Regents approve new doctoral program for Texas State
Posted by University News Service
Nov. 19, 2010
The Texas State University System Board of Regents has approved a new doctoral program for Texas State University-San Marcos that is aimed directly at making Texas and the United States more competitive in the world economy.
Meeting Thursday and Friday (Nov. 18 and 19) on the campus of Lamar University in Beaumont, the regents authorized Texas State to offer a Doctor of Philosophy major in Materials Science, Engineering, and Commercialization in the College of Science.
The program is designed to produce doctoral level scientists who will contribute to the research and development of materials to be used in the next generation of electronics, medicines, plastics, sensors and renewable energy. The curriculum will combine commercialization with science and engineering to develop scientists who have an understanding of intellectual property law, business planning and competency in transforming innovations from the laboratory to commercial production. No such doctoral program currently exists in Texas. Coursework could begin in Fall 2011.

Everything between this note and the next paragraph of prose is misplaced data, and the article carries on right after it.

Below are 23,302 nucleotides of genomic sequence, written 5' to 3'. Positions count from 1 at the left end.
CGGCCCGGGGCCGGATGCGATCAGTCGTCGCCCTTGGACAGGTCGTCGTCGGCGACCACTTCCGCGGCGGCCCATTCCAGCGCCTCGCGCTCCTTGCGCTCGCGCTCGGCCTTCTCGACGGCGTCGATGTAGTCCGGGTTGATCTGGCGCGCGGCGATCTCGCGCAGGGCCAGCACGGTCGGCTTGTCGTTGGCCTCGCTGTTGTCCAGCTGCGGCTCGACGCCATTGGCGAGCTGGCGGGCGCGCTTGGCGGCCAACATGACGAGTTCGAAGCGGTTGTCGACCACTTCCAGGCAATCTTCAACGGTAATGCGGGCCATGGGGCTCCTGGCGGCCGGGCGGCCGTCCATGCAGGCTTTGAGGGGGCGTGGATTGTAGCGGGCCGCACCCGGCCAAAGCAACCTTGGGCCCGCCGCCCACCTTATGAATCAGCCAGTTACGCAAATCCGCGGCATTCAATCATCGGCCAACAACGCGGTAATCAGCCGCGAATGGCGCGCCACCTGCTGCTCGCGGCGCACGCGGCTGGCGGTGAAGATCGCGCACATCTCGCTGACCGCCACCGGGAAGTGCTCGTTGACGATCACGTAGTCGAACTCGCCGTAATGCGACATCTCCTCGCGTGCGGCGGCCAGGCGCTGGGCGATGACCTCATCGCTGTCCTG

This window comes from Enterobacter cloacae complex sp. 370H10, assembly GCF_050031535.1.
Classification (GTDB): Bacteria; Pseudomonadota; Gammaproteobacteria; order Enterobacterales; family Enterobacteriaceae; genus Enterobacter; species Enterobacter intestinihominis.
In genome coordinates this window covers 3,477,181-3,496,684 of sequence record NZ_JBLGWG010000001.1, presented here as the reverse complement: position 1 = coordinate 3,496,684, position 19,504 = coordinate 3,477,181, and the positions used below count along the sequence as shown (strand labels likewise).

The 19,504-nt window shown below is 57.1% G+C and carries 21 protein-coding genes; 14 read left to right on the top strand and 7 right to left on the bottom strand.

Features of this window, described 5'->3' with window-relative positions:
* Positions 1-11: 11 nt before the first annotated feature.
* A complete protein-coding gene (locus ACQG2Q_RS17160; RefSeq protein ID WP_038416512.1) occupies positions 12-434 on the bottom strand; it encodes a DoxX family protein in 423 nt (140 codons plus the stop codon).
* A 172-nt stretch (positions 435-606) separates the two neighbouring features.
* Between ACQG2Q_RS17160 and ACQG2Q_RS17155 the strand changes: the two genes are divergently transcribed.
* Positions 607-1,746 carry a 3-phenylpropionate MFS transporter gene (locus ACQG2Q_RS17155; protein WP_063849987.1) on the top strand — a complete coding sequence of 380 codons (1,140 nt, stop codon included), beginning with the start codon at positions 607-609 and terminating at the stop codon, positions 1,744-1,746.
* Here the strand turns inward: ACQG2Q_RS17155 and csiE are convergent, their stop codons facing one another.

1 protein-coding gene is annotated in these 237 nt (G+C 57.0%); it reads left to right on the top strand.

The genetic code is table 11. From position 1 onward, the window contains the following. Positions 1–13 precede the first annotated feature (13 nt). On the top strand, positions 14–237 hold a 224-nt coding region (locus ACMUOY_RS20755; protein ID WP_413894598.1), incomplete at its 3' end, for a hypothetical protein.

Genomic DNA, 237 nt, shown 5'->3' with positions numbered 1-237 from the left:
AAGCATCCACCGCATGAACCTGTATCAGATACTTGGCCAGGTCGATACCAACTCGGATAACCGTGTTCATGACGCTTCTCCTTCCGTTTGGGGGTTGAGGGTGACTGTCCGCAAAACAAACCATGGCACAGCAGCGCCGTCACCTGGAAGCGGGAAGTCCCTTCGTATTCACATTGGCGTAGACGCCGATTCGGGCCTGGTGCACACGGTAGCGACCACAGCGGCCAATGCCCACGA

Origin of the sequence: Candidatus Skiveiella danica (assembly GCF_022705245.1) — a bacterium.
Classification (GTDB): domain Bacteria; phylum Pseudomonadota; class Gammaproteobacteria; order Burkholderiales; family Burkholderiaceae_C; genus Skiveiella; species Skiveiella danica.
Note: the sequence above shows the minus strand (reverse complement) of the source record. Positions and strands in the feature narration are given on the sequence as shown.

“We are interested in working on issues of societal importance in health, safety and energy and in seeing our results practiced and produced,” said Texas State Provost and Vice President of Academic Affairs Perry Moore. “We want to be known for producing leaders well-prepared for industry and government lab positions as well as academic positions. Graduates of this program will be scientific innovators and entrepreneurs who will drive economic development in Texas and the United States.”
The new degree program aligns with several goals of the State of Texas. Specifically, Gov. Rick Perry has called upon the state to strengthen university commercialization offices; ensure successful partnerships between private entities and universities; stimulate the development of technology incubators; increase science, technology, engineering and math education efforts; and increase college graduation rates in those degree areas.